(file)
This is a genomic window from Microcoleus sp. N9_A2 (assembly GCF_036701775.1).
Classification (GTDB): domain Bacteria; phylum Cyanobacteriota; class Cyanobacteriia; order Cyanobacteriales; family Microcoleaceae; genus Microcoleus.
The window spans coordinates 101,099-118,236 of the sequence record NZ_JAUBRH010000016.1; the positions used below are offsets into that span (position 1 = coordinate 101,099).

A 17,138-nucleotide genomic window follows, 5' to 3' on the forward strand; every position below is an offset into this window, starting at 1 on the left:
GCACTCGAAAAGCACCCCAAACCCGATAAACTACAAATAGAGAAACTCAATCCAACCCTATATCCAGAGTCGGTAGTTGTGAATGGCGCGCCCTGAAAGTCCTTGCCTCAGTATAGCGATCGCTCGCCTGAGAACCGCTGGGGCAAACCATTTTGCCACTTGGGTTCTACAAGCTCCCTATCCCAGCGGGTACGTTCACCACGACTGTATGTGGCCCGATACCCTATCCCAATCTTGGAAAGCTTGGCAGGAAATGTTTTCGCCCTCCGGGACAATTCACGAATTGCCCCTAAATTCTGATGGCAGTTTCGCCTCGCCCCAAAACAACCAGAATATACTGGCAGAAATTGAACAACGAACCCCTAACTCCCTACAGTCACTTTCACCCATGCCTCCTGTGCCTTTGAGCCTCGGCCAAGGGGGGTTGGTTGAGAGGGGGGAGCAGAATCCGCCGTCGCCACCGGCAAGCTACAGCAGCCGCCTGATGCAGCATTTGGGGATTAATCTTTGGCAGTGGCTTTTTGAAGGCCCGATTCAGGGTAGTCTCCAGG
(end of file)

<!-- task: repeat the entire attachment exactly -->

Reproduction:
This is a genomic window from Microcoleus sp. N9_A2 (assembly GCF_036701775.1).
Classification (GTDB): domain Bacteria; phylum Cyanobacteriota; class Cyanobacteriia; order Cyanobacteriales; family Microcoleaceae; genus Microcoleus.
The window spans coordinates 101,099-118,236 of the sequence record NZ_JAUBRH010000016.1; the positions used below are offsets into that span (position 1 = coordinate 101,099).

A 17,138-nucleotide genomic window follows, 5' to 3' on the forward strand; every position below is an offset into this window, starting at 1 on the left:
GCACTCGAAAAGCACCCCAAACCCGATAAACTACAAATAGAGAAACTCAATCCAACCCTATATCCAGAGTCGGTAGTTGTGAATGGCGCGCCCTGAAAGTCCTTGCCTCAGTATAGCGATCGCTCGCCTGAGAACCGCTGGGGCAAACCATTTTGCCACTTGGGTTCTACAAGCTCCCTATCCCAGCGGGTACGTTCACCACGACTGTATGTGGCCCGATACCCTATCCCAATCTTGGAAAGCTTGGCAGGAAATGTTTTCGCCCTCCGGGACAATTCACGAATTGCCCCTAAATTCTGATGGCAGTTTCGCCTCGCCCCAAAACAACCAGAATATACTGGCAGAAATTGAACAACGAACCCCTAACTCCCTACAGTCACTTTCACCCATGCCTCCTGTGCCTTTGAGCCTCGGCCAAGGGGGGTTGGTTGAGAGGGGGGAGCAGAATCCGCCGTCGCCACCGGCAAGCTACAGCAGCCGCCTGATGCAGCATTTGGGGATTAATCTTTGGCAGTGGCTTTTTGAAGGCCCGATTCAGGGTAGTCTCCAGG